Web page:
More Granular Results ‍

Employees tend to respond better to shorter bursts of relevant questions than to a general 100 question annual employee engagement survey. This leads to more accurate and richer information than can be achieved with annual employee surveys. Additionally, by including more open-ended questions, companies can collect a larger volume of data.

However, while many in the survey and customer sentiment industry have understood for years that open-ended questions lead to more significant insights [2], letting employees use their own words to describe their workplace engagement does create a large amount of unstructured data that needs to be analyzed.

While this may take a bit more work, it also yields more insight into the employee experience than a more multiple-choice employee survey can provide. Additionally, advances in artificial intelligence and machine learning technology mean that these sentiments can be listened to at scale, leading to a far greater idea of what drives employee engagement.

Why Employees Today Expect to See Actionable Initiatives Based on Their Feedback

As demographics change, so too does the management style preferences of employees. Millennials – by now the largest demographic in the workforce [3] – expect a different type of leadership. Old-school authoritarian management is out, and a more hands-on, mentorship type of leadership is in.‍ One that allows for better employee feedback and interactions.

This style of management relies far more on collaboration and building strong relationships. Employee engagement surveys can be a big part of this change by communicating to employees that you value their opinions and want to use them to design a better work environment. Remember, workers who feel valued are more likely to become engaged employees. A company that goes out of its to remind employees that they are part of the business success will less likely have disengaged employees on the team.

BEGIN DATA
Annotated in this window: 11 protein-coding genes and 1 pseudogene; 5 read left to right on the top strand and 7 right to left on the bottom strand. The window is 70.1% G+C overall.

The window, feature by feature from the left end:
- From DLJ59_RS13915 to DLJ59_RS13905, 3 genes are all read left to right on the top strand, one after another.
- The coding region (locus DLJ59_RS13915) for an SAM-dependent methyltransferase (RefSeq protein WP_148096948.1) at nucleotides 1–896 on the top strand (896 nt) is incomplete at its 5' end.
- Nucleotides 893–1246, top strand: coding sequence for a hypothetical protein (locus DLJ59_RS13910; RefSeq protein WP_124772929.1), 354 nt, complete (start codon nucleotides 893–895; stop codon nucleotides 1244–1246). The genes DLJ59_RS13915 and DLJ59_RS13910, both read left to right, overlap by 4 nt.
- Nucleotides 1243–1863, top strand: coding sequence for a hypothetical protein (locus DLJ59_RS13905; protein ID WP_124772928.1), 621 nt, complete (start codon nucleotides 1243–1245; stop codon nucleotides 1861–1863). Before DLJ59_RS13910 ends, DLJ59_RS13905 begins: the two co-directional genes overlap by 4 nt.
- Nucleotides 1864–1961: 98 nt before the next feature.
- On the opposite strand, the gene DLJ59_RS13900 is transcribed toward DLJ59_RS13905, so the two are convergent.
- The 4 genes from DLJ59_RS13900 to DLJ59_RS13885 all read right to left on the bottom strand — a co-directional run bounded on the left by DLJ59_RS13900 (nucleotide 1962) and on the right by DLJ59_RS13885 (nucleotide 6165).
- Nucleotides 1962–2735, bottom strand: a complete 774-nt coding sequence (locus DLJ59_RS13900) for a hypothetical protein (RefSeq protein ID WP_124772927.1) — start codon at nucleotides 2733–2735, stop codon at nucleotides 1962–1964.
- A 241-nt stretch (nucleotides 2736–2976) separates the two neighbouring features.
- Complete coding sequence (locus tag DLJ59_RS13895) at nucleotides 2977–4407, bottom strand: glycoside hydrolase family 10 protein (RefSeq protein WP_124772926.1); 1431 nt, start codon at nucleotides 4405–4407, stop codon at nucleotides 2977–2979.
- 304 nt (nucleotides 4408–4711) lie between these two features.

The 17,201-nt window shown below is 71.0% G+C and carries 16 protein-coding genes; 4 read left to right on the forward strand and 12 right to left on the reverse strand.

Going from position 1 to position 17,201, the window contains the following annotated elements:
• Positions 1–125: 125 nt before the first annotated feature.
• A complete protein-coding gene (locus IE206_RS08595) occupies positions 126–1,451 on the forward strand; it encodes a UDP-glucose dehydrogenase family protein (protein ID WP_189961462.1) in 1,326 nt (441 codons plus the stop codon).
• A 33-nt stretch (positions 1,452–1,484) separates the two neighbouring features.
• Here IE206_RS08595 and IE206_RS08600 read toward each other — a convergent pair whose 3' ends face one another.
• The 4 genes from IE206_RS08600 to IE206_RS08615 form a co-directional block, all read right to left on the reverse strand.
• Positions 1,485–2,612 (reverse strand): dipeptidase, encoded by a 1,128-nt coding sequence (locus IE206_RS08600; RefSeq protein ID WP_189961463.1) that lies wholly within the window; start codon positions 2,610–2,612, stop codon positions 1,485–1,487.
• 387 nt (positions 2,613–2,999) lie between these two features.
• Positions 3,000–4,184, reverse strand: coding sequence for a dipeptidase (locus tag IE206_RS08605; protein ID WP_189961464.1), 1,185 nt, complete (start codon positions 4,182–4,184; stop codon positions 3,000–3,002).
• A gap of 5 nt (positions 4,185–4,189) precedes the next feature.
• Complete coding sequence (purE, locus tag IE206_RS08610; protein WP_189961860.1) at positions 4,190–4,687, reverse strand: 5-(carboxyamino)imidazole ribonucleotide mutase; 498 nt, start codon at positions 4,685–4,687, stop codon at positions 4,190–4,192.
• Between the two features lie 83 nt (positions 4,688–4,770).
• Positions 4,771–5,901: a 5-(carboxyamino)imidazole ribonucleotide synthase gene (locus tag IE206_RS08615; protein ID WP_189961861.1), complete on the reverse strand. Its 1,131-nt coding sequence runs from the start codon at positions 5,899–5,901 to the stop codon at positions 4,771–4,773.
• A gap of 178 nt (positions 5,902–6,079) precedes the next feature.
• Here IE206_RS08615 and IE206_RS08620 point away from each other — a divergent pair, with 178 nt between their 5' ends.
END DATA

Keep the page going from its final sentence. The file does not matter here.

In addition to the change in how modern employees relate to their superiors, the elements that drive employee retention are different. Better incentives, childcare leave, work/life balance, location, and company culture are all significant issues for Millennial employees. So, having a way for them to communicate these preferences outside of the annual employee engagement survey and demonstrating an active willingness to provide them, will lead to a more productive and loyal workforce who are ready to go the extra mile.‍

By understanding your present workforce and your employees and their preferences, you can keep your best talent and cultivate a culture that speaks more to their values. While compensation is a big motivator for the best Millennial talent, other qualities like career advancement, innovation, sustainability, and personal development play large roles in employee engagement. Failure to listen to what employees want could lead to difficulty attracting and keeping the best staff.

The Benefits of Doing Employee Engagement Right

1. Less Staff Turnover‍

Low employee engagement leads to high staff turnover. As the job market comes more competitive, many businesses already struggle to compete for the existing staff – so losing good members for whatever reason can be catastrophic. Dynamic and frequent bite-sized surveys can help identify problems before they turn into a staff member resigning or leaving for a rival.

2. Frequent Employee Surveys Means Regular Feedback‍